Defendant contends plaintiff, in effect, used the normally unacceptable total cost method of computing damages and that the total cost method is not acceptable because here there is an alternative in reasonable costs which the plaintiff failed to prove. Further, there is no right to recover the costs unreasonably incurred, when the changed geological conditions were discovered, by abandoning the shield technique for hand mining.*fn10 Accordingly, failure to use the proper proof of damages, reasonable costs, requires dismissal of the case. It is further alleged that even if the equitable adjustment were applicable, it would be error to include profit because such an adjustment should only permit the contractor to break even on extra costs due to changed conditions. The defendant also asserts award of prejudgment interest is contrary to law because there is a genuine dispute regarding the amount due; it cannot be determined with the reasonable certainty necessary to bring it within the definition of liquidable or liquidated damages entitling it to an award of prejudgment interest.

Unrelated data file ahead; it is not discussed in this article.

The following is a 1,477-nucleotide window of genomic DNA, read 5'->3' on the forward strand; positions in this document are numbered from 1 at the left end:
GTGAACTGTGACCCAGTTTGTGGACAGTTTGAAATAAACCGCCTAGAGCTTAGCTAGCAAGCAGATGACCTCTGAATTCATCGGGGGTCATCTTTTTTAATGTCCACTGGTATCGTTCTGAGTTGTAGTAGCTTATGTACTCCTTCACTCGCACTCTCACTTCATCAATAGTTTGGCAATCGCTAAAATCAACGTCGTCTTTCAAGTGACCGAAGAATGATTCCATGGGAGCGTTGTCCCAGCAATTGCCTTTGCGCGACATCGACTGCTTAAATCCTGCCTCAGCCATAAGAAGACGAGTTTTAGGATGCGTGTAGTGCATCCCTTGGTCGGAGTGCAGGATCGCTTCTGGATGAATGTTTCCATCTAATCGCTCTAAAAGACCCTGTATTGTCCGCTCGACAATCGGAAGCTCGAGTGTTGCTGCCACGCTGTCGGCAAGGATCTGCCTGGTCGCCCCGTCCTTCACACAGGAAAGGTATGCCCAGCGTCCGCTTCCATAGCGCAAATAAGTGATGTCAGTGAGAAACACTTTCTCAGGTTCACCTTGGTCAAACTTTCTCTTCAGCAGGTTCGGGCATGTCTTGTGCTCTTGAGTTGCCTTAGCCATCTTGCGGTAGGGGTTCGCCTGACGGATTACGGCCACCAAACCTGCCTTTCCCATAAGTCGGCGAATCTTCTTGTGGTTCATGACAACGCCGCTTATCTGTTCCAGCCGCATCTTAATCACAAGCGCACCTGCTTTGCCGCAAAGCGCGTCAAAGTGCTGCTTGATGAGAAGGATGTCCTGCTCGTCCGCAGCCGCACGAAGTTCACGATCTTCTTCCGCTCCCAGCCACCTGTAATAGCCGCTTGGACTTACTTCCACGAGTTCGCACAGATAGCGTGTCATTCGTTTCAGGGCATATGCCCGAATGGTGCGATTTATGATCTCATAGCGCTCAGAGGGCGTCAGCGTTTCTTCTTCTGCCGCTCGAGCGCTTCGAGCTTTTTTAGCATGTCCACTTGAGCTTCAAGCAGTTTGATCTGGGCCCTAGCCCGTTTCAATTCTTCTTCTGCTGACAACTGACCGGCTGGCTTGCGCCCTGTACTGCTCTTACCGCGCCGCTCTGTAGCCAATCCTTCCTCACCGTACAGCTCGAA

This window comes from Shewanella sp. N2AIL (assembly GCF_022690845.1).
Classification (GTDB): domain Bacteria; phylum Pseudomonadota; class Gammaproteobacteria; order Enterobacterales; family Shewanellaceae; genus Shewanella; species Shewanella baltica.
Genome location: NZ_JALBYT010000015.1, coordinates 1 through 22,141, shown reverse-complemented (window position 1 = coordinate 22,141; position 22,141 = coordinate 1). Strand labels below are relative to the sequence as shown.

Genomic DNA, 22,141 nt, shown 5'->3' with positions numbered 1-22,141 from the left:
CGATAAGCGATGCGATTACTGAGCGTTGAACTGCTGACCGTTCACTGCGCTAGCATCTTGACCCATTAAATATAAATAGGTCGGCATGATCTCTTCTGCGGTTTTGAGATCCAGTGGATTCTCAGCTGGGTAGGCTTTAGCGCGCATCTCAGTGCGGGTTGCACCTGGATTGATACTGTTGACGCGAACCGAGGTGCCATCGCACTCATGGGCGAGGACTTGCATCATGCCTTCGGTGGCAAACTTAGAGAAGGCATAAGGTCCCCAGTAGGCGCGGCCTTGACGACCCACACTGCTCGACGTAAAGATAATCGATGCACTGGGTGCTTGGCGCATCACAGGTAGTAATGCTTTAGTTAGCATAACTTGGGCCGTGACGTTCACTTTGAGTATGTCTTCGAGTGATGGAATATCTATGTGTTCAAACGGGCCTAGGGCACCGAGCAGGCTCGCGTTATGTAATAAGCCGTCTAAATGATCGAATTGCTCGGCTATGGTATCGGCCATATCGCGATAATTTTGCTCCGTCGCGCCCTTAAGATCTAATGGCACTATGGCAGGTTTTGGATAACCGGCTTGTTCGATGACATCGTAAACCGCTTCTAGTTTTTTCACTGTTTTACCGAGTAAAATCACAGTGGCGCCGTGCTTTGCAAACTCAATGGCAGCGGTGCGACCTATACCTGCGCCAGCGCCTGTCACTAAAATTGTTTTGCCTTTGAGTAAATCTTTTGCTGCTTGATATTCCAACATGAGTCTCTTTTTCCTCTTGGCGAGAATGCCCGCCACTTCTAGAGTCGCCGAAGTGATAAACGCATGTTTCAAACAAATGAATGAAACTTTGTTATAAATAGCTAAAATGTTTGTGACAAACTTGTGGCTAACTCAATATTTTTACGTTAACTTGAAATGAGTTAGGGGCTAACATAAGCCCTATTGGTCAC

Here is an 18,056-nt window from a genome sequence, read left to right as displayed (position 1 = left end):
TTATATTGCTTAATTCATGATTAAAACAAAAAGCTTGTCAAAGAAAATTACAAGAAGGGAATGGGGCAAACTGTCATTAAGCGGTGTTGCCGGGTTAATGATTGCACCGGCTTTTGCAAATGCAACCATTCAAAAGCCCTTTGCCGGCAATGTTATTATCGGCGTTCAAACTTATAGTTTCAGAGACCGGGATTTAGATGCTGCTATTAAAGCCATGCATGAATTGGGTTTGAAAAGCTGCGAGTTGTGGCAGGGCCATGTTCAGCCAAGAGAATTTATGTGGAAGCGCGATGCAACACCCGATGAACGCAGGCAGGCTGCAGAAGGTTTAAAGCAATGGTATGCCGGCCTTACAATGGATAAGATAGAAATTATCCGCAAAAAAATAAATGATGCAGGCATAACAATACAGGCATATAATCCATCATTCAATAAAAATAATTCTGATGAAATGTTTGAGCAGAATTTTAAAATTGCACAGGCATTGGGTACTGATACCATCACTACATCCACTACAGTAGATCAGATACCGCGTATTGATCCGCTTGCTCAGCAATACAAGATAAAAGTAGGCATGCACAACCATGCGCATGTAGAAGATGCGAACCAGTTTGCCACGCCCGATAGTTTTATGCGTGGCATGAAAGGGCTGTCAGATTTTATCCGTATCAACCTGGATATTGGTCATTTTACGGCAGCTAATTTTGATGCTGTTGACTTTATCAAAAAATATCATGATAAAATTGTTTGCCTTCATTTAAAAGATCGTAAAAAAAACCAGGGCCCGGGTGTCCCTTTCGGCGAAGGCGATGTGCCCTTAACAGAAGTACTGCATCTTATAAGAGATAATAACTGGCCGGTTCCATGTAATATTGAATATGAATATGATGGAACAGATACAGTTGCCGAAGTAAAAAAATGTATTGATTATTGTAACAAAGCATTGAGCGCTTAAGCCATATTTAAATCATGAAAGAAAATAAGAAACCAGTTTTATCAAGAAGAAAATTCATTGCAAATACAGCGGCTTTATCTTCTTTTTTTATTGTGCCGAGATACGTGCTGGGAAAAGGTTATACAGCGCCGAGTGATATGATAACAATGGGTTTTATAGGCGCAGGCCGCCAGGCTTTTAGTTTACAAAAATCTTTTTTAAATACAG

The defendant's argument aimed at barring correction of a wrong for failure of proof, is untenable based on the principle that a judicially recognized wrong is not a bar to recovery of damages that would be difficult to establish with precision. Given the plaintiff's adequate proof, including the correlation between the increase in time and expense due to the changed condition, it would be unjust to only permit recovery for a recognized wrong by holding plaintiff to a near impossible standard of requiring him to list with mathematical precision the amount of every item of damage flowing from that wrong. See also, Dale Construction Co. v. United States, 161 Ct. Cl. 825 (1963); Luria Bros. & Co. v. United States, 369 F.2d 701, 712-713, 177 Ct. Cl. 676, 695-696 (1966); Adams v. United States, 358 F.2d 986, 993, 175 Ct. Cl. 288, 299 (1966); Specialty Assembling & Packing Co. v. United States, 355 F.2d 554, 572-573, 174 Ct. Cl. 153, 184 (1966).

It is well settled that the one liable for established and proven harm shall not escape monetary responsibility because the one harmed failed to prove his damages with mathematical precision. This view is in consonance with the Supreme Court case, Story Parchment Co. v. Paterson Parchment Paper Co., 282 U.S. 555 at 562-563, 75 L. Ed. 544, 51 S. Ct. 248 at 250 (1931), which stated: